Robert Redford and Jane Fonda unite for a Netflix-ordered late-life romance
Dir: Ritesh Batra. USA. 2017. 101mins
A heartwarming, bedwarming twilight-years romance starring Robert Redford and Jane Fonda, Our Souls At Night is a Netflix-produced charmer which screened out of competition at this year’s Venice Film Festival, and does what it says on the box - right down to its TV-friendly aspect ratio.
This is a career celebration as much as a drama
Adapted from the novel of the same name, which Colorado writer Kent Haruf completed weeks before his death in 2014, Our Souls At Night gets its neat, talking-point premise out of the way in the first couple of minutes. A widowed older woman knocks on the door of a similarly lonely male neighbour one evening, and proposes that they begin sleeping together. “It’s not about sex”, she tells him. “It’s about getting through the night”.
Nothing of what follows will be this surprising, or surprising at all, but that’s not to belittle a tender film that goes beyond twinkly silver-haired romance to examine how the arrangement entered into by Addie and Louis is as good a way of any of getting close to a person and with as much chance of success as blood-ties or marriage. It’s just that there’s an air of well-oiled, made-for-TV efficiency about the exercise that extends from Lunchbox director Ritesh Batra’s safe hand on the tiller to Stephen Goldblatt’s golden-light photography.
Everything, in the end, seems to revolve around that casting coup. Like the pairing of Henry Fonda and Katharine Hepburn in On Golden Pond, this is a career celebration as much as a drama, one that’s given extra relevance, and poignancy, by Redford’s recent announcement that he is giving up acting to focus on direction.
Like her character, Jane Fonda makes all the running as smart, self-assured Addie, while Redford’s pared-back account of widower Louis seems more about simply being there than losing himself a role – though to be fair, this is actually quite a compelling quality, one that was also exploited in JC Chandor’s ocean survival tale All Is Lost. Here too, this undemonstrativeness fits his character, that of a retired schoolteacher who has retreated into himself while keeping up social appearances by hanging out with a crew of bantering buddies at the local diner somewhere in all-white, small-town Colorado.
Elegant Addie lives in a tasteful, antique-peppered suburban house and likes to drink red wine. Beer-drinker Louis’ furniture looks like it was ordered by the metre, probably not by him. He has a whole rack of check flannel shirts, all in shades of blue to match his eyes, and he’s so used to TV dinners he neglects to turn the weather forecast off when Addie first comes to visit. It’s this disjunct that powers the gentle dramedy of the film’s early scenes, after Louis agrees to Addie’s decently indecent proposal, and the two settle down in her bed for their first awkward night together.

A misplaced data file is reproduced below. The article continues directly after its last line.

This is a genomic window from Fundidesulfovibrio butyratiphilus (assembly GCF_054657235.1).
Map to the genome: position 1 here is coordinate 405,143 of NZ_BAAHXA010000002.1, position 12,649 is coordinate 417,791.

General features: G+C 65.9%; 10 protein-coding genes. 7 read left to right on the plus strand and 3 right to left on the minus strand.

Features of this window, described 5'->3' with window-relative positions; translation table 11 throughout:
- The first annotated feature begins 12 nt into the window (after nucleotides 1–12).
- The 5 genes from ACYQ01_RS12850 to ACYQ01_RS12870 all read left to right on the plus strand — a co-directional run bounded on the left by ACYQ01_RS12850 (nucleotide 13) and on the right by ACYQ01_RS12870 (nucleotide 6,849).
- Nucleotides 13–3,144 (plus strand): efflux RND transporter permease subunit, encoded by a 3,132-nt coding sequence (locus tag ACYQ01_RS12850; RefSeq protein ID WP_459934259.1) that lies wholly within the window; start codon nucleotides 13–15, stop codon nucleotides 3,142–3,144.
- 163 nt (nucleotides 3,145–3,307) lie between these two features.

Gradually, in the course of dinners and night-talks, we will find out about their former partners, about the 11 year-old daughter Addie lost, about the affair that Louis had forty years previously with a fellow teacher. There are grown-up kids too - traditional dramatic barriers to the blossoming of late-life romance – and sure enough Addie’s troubled son Gene (Schoenaerts, good), arrives, complete with failing marriage and business, to glare at Louis and remind his mum how much her new beau hurt his wife by cheating on her all those years ago.
When Gene leaves his own seven year-old son Jamie (Armitage) with granny while he tries to sort his life out, it’s a test for a couple who are still checking each other out - especially when the insecure little tyke asks to sleep in the big bed. It’s also a chance for the script to twin feelgood golden-years romance with good-old-days nostalgia, as Louis, who never had a son, weans Jamie off his smartphone games by getting out a train set, buying him a cute dog and taking him and Addie on a Rockies camping expedition. This is all of a piece with the film’s first shot: a midwest windmill whirring atop its derrick. It lasts a couple of seconds, but it tells us what we’re getting as efficiently as a three-page synposis.
Production companies: Wildwood Enterprises, Wildgaze Films
International distribution: Netflix
Producers: Robert Redford, Finola Dwyer, Ted Sarandos, Erin Simms
Executive producers: Pauline Fischer, Sarah Bremner, Ben Ormand
Screenplay: Scott Neustadter, Michael H. Weber, based on the novel by Kent Haruf
Cinematography: Stephen Goldblatt
Production design: Jane Ann Stewart
Editor: John F. Lyons
Music: Elliot Goldenthal
Main cast: Robert Redford, Jane Fonda, Matthias Schoenaerts, Iain Armitage, Judy Greer, Phyllis Somerville, Bruce Dern